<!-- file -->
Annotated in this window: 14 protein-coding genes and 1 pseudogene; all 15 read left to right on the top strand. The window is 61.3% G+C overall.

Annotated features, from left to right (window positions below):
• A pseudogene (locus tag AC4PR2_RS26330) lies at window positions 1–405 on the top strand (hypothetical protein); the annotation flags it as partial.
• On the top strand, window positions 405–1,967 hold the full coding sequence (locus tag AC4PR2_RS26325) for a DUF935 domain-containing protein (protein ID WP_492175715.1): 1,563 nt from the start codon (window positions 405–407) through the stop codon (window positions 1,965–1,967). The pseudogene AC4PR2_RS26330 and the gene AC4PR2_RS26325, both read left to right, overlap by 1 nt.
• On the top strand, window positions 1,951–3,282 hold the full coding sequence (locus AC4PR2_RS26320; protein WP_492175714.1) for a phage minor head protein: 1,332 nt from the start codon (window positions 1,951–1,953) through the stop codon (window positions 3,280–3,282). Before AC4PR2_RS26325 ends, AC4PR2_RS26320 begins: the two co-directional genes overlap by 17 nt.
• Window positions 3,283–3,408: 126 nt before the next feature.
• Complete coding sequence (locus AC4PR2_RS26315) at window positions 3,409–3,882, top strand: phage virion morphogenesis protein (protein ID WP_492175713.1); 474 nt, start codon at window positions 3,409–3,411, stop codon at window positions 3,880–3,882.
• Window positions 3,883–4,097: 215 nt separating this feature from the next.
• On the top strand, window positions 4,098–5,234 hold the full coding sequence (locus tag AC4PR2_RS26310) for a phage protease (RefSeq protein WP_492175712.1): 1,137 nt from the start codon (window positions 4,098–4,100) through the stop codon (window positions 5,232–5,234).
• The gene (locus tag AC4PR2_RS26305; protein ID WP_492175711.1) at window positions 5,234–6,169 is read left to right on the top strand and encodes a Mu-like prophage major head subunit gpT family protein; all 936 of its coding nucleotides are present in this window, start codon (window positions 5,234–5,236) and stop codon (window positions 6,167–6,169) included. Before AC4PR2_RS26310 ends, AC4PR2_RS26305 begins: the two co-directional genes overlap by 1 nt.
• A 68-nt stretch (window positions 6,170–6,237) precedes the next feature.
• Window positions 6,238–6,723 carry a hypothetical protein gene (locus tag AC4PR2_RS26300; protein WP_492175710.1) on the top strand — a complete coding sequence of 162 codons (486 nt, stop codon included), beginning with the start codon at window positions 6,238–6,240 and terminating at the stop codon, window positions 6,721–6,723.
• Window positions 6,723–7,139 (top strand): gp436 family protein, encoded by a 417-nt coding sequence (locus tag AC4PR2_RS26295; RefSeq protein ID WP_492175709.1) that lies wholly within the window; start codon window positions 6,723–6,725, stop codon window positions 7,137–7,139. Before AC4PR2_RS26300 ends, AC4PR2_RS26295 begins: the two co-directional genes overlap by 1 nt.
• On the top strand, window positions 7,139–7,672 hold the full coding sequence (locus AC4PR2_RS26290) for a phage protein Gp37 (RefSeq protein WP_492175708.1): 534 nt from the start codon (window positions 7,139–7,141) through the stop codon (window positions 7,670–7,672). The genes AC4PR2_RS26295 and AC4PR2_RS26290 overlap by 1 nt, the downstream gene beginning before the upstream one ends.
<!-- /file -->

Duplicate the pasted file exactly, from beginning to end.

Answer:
Annotated in this window: 14 protein-coding genes and 1 pseudogene; all 15 read left to right on the top strand. The window is 61.3% G+C overall.

Annotated features, from left to right (window positions below):
• A pseudogene (locus tag AC4PR2_RS26330) lies at window positions 1–405 on the top strand (hypothetical protein); the annotation flags it as partial.
• On the top strand, window positions 405–1,967 hold the full coding sequence (locus tag AC4PR2_RS26325) for a DUF935 domain-containing protein (protein ID WP_492175715.1): 1,563 nt from the start codon (window positions 405–407) through the stop codon (window positions 1,965–1,967). The pseudogene AC4PR2_RS26330 and the gene AC4PR2_RS26325, both read left to right, overlap by 1 nt.
• On the top strand, window positions 1,951–3,282 hold the full coding sequence (locus AC4PR2_RS26320; protein WP_492175714.1) for a phage minor head protein: 1,332 nt from the start codon (window positions 1,951–1,953) through the stop codon (window positions 3,280–3,282). Before AC4PR2_RS26325 ends, AC4PR2_RS26320 begins: the two co-directional genes overlap by 17 nt.
• Window positions 3,283–3,408: 126 nt before the next feature.
• Complete coding sequence (locus AC4PR2_RS26315) at window positions 3,409–3,882, top strand: phage virion morphogenesis protein (protein ID WP_492175713.1); 474 nt, start codon at window positions 3,409–3,411, stop codon at window positions 3,880–3,882.
• Window positions 3,883–4,097: 215 nt separating this feature from the next.
• On the top strand, window positions 4,098–5,234 hold the full coding sequence (locus tag AC4PR2_RS26310) for a phage protease (RefSeq protein WP_492175712.1): 1,137 nt from the start codon (window positions 4,098–4,100) through the stop codon (window positions 5,232–5,234).
• The gene (locus tag AC4PR2_RS26305; protein ID WP_492175711.1) at window positions 5,234–6,169 is read left to right on the top strand and encodes a Mu-like prophage major head subunit gpT family protein; all 936 of its coding nucleotides are present in this window, start codon (window positions 5,234–5,236) and stop codon (window positions 6,167–6,169) included. Before AC4PR2_RS26310 ends, AC4PR2_RS26305 begins: the two co-directional genes overlap by 1 nt.
• A 68-nt stretch (window positions 6,170–6,237) precedes the next feature.
• Window positions 6,238–6,723 carry a hypothetical protein gene (locus tag AC4PR2_RS26300; protein WP_492175710.1) on the top strand — a complete coding sequence of 162 codons (486 nt, stop codon included), beginning with the start codon at window positions 6,238–6,240 and terminating at the stop codon, window positions 6,721–6,723.
• Window positions 6,723–7,139 (top strand): gp436 family protein, encoded by a 417-nt coding sequence (locus tag AC4PR2_RS26295; RefSeq protein ID WP_492175709.1) that lies wholly within the window; start codon window positions 6,723–6,725, stop codon window positions 7,137–7,139. Before AC4PR2_RS26300 ends, AC4PR2_RS26295 begins: the two co-directional genes overlap by 1 nt.
• On the top strand, window positions 7,139–7,672 hold the full coding sequence (locus AC4PR2_RS26290) for a phage protein Gp37 (RefSeq protein WP_492175708.1): 534 nt from the start codon (window positions 7,139–7,141) through the stop codon (window positions 7,670–7,672). The genes AC4PR2_RS26295 and AC4PR2_RS26290 overlap by 1 nt, the downstream gene beginning before the upstream one ends.